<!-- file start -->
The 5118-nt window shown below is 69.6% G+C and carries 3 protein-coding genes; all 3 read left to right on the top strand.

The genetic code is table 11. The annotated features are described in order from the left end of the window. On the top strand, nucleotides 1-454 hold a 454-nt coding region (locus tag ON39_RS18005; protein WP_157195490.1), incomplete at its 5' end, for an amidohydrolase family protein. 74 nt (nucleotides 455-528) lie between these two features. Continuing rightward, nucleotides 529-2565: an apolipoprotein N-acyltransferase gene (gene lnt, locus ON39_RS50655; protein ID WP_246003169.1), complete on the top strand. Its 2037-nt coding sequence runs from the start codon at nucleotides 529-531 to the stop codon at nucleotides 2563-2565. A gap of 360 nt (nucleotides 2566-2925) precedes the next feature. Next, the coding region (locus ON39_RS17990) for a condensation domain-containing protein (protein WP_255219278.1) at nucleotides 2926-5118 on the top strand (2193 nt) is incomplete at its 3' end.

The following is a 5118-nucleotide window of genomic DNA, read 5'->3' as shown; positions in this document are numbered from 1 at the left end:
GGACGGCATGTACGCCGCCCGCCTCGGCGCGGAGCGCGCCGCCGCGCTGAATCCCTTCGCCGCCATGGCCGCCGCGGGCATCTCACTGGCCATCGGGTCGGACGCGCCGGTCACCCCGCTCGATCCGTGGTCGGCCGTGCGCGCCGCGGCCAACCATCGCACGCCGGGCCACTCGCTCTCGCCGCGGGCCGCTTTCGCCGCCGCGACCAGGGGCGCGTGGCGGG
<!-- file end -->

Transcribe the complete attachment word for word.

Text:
The 5118-nt window shown below is 69.6% G+C and carries 3 protein-coding genes; all 3 read left to right on the top strand.

The genetic code is table 11. The annotated features are described in order from the left end of the window. On the top strand, nucleotides 1-454 hold a 454-nt coding region (locus tag ON39_RS18005; protein WP_157195490.1), incomplete at its 5' end, for an amidohydrolase family protein. 74 nt (nucleotides 455-528) lie between these two features. Continuing rightward, nucleotides 529-2565: an apolipoprotein N-acyltransferase gene (gene lnt, locus ON39_RS50655; protein ID WP_246003169.1), complete on the top strand. Its 2037-nt coding sequence runs from the start codon at nucleotides 529-531 to the stop codon at nucleotides 2563-2565. A gap of 360 nt (nucleotides 2566-2925) precedes the next feature. Next, the coding region (locus ON39_RS17990) for a condensation domain-containing protein (protein WP_255219278.1) at nucleotides 2926-5118 on the top strand (2193 nt) is incomplete at its 3' end.

The following is a 5118-nucleotide window of genomic DNA, read 5'->3' as shown; positions in this document are numbered from 1 at the left end:
GGACGGCATGTACGCCGCCCGCCTCGGCGCGGAGCGCGCCGCCGCGCTGAATCCCTTCGCCGCCATGGCCGCCGCGGGCATCTCACTGGCCATCGGGTCGGACGCGCCGGTCACCCCGCTCGATCCGTGGTCGGCCGTGCGCGCCGCGGCCAACCATCGCACGCCGGGCCACTCGCTCTCGCCGCGGGCCGCTTTCGCCGCCGCGACCAGGGGCGCGTGGCGGG